CLEARWATER BEACH, Fla. -- Paul Ryan's speech before the Republican National Convention drew cheers from the delegates and strong media reviews -- until the fact-checkers got involved.
Then it got nasty, and for good reason. the GOP vice presidential candidate stretched the truth, or tore it into bits and pieces, more than once.
Here's a quick look at some of Ryan's statements and how they compare to the truth.
-- Ryan lamented the closing of a GM plant in Janesville, Wisc., his hometown, quoting Barack Obama as saying in early 2008 that if government supported the plant, "this plant will be here another hundred years." Ryan followed up by saying: "Well, as it turned out, that plant didn't last another year."
The clear implication is that Obama failed to prevent the plant's closing. But the Business Journal in Milwaukee reported that the plant closed on Dec. 23, 2008 -- nearly a month before Obama became president.
-- Ryan said Obama funneled $716 billion out of Medicare "at the expense of the elderly." In fact, those cuts -- included in the Obama health law -- are cuts in future government payments to insurers and Medicare providers, not seniors. What's more, the very same cuts are included in the budget Ryan drew up in hopes of balancing the budget in 30 years.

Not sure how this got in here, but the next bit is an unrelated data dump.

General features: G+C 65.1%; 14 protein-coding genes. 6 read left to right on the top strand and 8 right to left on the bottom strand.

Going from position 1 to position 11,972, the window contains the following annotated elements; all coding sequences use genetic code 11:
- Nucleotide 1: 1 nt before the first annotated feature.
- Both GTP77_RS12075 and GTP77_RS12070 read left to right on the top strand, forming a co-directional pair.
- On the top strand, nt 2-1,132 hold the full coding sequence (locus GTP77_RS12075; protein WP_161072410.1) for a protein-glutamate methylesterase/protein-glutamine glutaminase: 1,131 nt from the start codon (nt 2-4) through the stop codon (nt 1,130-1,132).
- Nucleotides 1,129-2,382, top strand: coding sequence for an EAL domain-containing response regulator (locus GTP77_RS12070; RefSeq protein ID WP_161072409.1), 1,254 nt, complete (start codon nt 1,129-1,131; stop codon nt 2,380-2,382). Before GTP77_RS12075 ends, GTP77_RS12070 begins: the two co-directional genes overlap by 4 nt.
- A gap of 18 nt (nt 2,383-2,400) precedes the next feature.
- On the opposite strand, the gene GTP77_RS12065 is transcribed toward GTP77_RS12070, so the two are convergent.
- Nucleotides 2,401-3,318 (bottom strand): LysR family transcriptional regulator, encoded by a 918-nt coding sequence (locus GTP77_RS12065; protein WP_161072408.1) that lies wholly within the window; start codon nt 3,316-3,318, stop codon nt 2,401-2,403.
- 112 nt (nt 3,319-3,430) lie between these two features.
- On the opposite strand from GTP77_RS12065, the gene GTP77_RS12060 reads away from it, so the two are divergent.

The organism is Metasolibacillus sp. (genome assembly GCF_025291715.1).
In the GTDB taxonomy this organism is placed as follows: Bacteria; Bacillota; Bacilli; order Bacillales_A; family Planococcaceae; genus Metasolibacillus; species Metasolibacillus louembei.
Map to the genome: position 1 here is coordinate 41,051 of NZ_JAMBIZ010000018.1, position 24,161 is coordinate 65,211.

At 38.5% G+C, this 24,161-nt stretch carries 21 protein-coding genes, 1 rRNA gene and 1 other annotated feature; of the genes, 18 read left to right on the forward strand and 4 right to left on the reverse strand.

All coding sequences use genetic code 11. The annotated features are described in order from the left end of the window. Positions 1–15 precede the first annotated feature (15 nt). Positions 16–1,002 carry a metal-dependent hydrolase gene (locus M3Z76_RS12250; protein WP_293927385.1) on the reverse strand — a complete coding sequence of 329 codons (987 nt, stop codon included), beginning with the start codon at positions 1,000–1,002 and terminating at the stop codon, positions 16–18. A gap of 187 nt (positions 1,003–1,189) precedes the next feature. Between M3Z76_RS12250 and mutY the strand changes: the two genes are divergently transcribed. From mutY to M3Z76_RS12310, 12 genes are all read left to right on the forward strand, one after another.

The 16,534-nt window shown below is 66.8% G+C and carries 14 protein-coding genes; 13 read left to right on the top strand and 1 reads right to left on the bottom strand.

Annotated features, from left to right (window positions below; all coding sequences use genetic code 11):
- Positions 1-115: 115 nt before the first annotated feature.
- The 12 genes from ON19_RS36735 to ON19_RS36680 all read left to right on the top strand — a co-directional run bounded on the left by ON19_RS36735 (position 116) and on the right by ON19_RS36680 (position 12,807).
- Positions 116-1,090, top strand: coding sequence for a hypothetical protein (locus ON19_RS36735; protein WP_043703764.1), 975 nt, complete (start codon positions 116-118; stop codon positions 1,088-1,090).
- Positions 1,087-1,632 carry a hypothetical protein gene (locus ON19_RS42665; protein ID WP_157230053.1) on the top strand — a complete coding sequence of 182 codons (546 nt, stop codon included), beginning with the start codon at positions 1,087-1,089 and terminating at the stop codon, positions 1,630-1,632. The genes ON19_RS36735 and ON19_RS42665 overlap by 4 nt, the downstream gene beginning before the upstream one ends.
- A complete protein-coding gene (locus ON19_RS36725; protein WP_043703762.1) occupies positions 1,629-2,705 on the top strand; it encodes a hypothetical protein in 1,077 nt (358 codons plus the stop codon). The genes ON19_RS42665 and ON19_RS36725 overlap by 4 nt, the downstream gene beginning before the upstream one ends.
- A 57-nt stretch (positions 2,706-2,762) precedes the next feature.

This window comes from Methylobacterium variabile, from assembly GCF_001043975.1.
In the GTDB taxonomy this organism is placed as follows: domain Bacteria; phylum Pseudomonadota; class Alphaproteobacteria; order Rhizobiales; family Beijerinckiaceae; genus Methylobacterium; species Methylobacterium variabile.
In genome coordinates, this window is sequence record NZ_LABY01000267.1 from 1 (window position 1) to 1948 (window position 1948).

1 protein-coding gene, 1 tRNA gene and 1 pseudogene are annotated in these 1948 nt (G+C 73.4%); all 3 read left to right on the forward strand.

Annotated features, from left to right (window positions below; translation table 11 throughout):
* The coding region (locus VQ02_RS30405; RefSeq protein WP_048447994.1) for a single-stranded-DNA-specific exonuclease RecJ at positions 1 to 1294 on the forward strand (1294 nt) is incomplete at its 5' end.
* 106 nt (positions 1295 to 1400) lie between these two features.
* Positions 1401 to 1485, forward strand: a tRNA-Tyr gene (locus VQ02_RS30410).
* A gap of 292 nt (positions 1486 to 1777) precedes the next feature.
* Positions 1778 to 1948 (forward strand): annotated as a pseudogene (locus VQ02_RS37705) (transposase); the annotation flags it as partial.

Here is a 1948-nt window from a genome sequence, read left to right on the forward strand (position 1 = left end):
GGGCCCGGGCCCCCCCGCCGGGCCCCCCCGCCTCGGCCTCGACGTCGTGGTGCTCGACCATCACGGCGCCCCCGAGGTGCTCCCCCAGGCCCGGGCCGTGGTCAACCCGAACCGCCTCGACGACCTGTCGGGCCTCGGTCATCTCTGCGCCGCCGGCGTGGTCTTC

-- Ryan lambasted Obama for ignoring the budget recommendation from the deficit commission he set up, saying: "He created a bipartisan debt commission. They came back with an urgent report. He thanked them, sent them on their way, and then did exactly nothing." What Ryan didn't mention, though, was that he was on the 18-member commission, which needed 14 votes to bring its report up for a vote in Congress. Only 11 members supported it -- and Ryan himself opposed it, saying he "could not support the plan in its entirety."
There's more, and a Buffalo News story in Friday's paper will go into deeper depth on Ryan's statements, which are prompting vicious media comments today.
The speech "contained several false claims and misleading statements," said FactCheck.org.
"To anyone paying the slightest bit of attention to facts, Ryan’s speech was an apparent attempt to set the world record for the greatest number of blatant lies and misrepresentations slipped into a single political speech," wrote Sally Kohn, a contributor to Fox News.
-- Jerry Zremski